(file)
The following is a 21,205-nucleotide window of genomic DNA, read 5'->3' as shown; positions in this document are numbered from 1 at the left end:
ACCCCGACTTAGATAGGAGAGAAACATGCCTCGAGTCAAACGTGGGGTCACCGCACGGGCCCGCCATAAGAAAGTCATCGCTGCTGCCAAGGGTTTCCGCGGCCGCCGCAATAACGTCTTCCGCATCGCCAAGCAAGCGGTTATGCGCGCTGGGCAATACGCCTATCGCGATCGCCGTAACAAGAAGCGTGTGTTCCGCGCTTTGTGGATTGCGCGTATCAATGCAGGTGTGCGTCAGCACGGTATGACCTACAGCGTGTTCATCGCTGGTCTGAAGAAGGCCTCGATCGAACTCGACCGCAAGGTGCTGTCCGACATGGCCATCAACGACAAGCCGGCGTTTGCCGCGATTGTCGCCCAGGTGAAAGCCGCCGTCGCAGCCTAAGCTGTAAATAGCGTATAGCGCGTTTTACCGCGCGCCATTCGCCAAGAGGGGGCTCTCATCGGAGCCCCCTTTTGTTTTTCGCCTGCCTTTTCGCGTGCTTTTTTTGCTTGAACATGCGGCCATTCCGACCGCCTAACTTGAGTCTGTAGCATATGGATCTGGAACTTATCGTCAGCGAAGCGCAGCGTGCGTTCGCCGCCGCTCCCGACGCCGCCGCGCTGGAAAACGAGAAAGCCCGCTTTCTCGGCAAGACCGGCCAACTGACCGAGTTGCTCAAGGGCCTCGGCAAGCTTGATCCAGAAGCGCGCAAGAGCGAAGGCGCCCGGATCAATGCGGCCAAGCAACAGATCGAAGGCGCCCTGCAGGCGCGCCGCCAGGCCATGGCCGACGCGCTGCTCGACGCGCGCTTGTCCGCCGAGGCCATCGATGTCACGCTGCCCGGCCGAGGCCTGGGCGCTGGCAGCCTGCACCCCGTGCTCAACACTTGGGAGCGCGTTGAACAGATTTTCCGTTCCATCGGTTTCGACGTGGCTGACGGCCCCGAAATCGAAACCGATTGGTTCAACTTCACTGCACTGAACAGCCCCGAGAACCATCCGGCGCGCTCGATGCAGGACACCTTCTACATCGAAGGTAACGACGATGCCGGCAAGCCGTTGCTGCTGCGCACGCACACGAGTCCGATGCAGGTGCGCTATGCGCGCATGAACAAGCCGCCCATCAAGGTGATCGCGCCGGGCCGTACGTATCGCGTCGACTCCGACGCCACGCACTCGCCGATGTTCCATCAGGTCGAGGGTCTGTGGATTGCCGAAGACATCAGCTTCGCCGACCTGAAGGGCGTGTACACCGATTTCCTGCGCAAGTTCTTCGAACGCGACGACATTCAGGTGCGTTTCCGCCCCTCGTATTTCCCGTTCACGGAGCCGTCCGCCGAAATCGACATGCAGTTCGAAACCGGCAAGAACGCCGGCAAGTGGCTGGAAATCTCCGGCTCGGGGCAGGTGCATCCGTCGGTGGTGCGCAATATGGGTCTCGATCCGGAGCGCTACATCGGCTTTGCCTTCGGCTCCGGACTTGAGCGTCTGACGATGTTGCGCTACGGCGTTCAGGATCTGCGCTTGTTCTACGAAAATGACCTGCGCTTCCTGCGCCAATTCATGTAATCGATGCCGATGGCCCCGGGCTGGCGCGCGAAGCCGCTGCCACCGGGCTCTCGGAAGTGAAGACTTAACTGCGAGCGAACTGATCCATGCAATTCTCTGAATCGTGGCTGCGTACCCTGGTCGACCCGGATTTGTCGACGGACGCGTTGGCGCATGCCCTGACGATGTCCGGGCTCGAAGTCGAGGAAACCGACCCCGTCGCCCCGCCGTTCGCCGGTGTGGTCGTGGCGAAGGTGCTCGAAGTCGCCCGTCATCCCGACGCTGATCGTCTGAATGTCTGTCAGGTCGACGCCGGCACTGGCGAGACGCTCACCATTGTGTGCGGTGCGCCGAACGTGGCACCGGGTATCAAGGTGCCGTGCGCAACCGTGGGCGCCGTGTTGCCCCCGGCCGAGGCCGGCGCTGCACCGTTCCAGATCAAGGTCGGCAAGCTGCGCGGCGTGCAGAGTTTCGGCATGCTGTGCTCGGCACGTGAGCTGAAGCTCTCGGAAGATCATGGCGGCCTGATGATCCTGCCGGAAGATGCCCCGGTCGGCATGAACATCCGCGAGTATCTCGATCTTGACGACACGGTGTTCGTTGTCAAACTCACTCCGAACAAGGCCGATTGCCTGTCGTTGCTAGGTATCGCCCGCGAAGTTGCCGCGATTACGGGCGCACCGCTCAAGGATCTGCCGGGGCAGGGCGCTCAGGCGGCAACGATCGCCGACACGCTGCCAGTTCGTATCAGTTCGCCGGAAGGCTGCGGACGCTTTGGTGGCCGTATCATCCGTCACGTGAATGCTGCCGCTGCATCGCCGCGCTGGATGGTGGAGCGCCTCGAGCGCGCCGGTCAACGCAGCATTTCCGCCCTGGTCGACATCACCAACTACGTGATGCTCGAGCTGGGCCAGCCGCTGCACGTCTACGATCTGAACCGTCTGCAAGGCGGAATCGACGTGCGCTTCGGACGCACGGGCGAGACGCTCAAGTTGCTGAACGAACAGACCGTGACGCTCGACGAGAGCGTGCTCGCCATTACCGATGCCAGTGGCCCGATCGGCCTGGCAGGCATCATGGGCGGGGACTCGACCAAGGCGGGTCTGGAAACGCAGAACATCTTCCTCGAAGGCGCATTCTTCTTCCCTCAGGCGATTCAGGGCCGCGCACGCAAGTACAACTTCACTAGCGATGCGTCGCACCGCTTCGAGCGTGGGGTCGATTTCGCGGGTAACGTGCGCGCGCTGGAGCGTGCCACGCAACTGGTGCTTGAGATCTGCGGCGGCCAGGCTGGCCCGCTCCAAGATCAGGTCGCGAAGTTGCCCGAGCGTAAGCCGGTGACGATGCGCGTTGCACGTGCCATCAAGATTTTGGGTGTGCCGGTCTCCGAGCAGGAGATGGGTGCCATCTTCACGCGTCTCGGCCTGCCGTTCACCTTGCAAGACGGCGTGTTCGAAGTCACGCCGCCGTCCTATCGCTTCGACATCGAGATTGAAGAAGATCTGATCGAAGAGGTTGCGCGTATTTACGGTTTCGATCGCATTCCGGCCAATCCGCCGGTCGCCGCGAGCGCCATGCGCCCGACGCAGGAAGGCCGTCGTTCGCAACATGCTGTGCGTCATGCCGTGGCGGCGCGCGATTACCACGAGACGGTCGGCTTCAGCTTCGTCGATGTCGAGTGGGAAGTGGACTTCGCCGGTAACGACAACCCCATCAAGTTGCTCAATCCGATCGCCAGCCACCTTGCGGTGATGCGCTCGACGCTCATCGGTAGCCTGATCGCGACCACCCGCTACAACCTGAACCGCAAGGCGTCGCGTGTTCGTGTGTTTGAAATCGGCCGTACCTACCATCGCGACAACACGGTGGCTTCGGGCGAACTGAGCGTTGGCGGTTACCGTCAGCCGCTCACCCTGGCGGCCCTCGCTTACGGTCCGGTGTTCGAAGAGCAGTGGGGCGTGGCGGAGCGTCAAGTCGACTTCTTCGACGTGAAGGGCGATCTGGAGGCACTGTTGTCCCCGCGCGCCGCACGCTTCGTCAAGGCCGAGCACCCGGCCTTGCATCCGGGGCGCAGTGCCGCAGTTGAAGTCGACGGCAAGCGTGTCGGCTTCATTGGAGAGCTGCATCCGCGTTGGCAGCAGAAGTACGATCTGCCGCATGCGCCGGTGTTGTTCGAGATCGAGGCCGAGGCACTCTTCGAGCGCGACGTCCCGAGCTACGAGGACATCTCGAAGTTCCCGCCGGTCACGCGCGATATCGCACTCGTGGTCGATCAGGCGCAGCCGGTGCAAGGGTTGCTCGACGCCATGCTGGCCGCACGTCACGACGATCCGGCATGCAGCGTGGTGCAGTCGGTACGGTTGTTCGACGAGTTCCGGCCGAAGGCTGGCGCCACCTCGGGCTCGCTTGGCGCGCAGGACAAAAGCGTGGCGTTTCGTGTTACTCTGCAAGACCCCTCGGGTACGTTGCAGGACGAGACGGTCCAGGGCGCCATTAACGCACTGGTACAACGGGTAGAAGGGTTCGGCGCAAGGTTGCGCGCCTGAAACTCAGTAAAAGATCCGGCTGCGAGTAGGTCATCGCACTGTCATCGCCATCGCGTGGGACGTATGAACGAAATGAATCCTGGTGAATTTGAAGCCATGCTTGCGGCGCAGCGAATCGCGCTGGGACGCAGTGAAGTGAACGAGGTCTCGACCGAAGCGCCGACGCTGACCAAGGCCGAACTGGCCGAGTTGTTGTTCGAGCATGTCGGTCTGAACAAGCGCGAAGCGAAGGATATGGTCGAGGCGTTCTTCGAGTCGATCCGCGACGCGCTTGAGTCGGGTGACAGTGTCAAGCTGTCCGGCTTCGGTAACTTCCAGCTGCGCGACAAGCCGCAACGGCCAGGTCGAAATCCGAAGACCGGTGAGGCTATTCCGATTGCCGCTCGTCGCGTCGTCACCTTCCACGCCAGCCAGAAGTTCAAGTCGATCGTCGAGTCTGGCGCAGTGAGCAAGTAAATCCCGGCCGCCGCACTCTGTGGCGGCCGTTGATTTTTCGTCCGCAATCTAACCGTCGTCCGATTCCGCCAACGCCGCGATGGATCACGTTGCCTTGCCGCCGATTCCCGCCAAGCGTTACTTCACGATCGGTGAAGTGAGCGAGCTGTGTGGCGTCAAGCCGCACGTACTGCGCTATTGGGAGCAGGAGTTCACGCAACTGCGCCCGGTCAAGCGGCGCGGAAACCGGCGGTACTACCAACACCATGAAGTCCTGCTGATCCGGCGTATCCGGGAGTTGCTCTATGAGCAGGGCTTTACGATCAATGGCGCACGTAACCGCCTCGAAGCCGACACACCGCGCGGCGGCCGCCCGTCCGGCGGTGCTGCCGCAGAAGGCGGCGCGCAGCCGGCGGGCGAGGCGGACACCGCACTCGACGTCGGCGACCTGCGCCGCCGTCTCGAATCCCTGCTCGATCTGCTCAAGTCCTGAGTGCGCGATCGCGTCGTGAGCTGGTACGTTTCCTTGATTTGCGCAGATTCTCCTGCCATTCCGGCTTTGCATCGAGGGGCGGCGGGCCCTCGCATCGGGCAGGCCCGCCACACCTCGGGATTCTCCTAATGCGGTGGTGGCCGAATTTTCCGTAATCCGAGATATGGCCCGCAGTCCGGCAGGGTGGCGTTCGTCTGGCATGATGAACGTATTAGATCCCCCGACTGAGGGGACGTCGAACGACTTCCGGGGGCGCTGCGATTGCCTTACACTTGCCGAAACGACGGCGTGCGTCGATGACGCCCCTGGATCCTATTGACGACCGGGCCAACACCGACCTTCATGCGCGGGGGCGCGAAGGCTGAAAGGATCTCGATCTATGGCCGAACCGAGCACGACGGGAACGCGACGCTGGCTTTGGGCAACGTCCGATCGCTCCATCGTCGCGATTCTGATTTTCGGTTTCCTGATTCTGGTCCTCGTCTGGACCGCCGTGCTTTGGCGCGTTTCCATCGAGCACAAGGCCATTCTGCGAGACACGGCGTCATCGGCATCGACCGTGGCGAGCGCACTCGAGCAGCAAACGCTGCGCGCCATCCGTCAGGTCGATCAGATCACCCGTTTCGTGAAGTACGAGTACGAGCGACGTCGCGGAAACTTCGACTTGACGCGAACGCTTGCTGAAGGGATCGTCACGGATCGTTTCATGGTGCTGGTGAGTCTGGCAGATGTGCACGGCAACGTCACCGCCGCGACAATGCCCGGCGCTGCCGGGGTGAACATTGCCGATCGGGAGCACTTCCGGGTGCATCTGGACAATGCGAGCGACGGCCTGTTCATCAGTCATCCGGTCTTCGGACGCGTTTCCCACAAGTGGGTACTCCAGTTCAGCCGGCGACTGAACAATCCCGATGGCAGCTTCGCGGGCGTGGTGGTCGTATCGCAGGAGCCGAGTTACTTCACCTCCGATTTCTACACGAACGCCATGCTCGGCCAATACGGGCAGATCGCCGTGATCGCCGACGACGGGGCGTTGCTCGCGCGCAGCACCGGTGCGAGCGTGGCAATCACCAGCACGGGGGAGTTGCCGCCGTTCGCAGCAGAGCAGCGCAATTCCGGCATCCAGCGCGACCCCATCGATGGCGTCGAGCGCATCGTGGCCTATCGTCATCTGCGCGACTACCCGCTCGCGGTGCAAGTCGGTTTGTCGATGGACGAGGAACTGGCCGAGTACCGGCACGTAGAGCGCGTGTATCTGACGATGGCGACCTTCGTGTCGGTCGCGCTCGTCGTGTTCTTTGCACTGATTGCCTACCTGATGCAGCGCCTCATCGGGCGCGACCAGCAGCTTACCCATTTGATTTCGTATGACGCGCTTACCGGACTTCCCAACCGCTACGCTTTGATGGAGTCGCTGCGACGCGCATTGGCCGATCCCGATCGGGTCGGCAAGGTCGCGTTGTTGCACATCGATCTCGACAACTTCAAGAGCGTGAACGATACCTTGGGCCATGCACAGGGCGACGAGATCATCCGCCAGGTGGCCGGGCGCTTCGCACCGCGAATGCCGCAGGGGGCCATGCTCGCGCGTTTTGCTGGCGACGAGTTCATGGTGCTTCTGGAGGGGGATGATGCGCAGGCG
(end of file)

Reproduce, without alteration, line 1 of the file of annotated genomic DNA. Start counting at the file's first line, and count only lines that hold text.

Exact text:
The following is a 21,205-nucleotide window of genomic DNA, read 5'->3' as shown; positions in this document are numbered from 1 at the left end: